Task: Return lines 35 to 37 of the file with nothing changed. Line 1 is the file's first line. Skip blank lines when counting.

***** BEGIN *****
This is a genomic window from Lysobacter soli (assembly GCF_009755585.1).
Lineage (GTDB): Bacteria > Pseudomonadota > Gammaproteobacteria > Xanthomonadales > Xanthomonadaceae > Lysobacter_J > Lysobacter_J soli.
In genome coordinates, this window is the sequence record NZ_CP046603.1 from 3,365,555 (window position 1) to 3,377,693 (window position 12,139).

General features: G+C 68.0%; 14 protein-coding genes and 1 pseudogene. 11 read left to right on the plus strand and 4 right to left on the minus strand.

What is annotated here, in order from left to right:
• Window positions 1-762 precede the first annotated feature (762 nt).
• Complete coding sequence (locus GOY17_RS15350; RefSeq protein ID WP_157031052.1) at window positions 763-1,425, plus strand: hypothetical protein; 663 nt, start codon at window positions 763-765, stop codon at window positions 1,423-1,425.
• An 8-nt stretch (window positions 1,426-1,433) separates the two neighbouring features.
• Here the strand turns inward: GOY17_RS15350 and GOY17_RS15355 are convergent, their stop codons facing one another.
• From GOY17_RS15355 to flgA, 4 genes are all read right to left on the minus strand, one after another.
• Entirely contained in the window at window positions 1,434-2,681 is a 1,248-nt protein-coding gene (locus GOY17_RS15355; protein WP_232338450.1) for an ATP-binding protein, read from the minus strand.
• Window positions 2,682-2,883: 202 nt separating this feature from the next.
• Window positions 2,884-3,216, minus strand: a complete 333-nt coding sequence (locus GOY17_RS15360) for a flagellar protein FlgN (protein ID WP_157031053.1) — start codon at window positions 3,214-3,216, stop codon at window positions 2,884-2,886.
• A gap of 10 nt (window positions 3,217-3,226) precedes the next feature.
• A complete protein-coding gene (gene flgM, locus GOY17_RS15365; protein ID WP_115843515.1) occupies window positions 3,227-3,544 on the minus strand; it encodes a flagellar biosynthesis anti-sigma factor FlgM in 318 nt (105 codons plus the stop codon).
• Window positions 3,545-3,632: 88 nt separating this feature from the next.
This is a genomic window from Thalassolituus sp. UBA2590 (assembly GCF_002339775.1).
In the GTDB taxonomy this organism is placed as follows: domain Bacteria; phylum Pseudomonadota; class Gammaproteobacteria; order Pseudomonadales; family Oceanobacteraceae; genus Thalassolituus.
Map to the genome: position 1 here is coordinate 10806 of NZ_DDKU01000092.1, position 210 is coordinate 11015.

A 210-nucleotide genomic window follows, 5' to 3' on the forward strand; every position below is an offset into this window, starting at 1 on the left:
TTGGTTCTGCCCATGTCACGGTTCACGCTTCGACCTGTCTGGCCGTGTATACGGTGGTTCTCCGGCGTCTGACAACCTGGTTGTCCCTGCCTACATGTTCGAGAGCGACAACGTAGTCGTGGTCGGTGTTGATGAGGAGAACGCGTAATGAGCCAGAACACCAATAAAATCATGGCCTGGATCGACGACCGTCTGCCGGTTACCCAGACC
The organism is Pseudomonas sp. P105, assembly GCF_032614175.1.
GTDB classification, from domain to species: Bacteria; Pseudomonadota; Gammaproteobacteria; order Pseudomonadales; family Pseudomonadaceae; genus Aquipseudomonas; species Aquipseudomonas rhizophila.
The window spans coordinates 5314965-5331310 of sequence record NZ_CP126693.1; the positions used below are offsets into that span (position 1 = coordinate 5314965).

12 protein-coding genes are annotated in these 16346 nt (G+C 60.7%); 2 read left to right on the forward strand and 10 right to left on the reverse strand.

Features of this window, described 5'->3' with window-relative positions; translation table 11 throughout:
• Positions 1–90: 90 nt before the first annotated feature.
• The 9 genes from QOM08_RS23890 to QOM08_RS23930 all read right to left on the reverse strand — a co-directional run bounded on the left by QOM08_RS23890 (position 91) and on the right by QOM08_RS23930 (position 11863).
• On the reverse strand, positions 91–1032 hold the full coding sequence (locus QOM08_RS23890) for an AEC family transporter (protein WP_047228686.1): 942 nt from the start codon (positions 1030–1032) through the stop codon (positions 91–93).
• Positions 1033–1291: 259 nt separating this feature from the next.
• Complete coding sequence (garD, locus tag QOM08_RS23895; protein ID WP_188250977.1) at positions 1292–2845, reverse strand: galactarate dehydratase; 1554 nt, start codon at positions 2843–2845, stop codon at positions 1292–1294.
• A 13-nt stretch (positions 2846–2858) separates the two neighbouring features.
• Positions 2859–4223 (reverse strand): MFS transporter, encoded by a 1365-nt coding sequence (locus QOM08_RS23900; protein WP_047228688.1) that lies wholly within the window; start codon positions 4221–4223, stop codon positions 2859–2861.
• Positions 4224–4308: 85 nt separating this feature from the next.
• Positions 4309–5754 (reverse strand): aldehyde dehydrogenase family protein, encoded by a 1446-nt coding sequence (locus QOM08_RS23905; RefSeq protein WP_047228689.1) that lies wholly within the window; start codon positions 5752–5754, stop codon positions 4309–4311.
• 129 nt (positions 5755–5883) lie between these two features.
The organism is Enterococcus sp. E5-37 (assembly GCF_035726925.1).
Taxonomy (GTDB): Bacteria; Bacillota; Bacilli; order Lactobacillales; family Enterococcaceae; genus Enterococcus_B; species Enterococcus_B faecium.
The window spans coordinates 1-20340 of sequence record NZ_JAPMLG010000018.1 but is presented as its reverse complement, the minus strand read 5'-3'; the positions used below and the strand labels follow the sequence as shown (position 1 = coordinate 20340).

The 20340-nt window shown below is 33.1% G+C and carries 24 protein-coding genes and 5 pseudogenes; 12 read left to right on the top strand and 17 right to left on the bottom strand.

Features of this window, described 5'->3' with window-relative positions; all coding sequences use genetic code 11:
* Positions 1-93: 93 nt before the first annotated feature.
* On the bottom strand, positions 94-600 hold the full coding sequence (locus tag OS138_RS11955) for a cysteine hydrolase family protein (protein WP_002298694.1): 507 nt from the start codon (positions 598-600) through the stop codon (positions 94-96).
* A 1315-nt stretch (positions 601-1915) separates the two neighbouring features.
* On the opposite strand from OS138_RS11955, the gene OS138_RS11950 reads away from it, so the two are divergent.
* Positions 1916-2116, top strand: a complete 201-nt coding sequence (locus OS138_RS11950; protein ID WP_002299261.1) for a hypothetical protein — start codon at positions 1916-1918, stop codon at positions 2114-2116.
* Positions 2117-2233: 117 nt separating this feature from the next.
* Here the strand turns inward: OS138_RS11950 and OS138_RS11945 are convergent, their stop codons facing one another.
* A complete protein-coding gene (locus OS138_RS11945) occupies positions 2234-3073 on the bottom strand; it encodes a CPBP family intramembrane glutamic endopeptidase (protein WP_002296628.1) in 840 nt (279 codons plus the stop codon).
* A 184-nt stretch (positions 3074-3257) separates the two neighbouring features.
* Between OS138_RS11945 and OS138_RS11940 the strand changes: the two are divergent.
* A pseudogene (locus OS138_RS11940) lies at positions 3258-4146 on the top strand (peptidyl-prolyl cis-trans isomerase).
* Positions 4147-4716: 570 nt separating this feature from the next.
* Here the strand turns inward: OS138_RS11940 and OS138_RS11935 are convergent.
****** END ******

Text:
• Positions 4309–5754 (reverse strand): aldehyde dehydrogenase family protein, encoded by a 1446-nt coding sequence (locus QOM08_RS23905; RefSeq protein WP_047228689.1) that lies wholly within the window; start codon positions 5752–5754, stop codon positions 4309–4311.
• 129 nt (positions 5755–5883) lie between these two features.
The organism is Enterococcus sp. E5-37 (assembly GCF_035726925.1).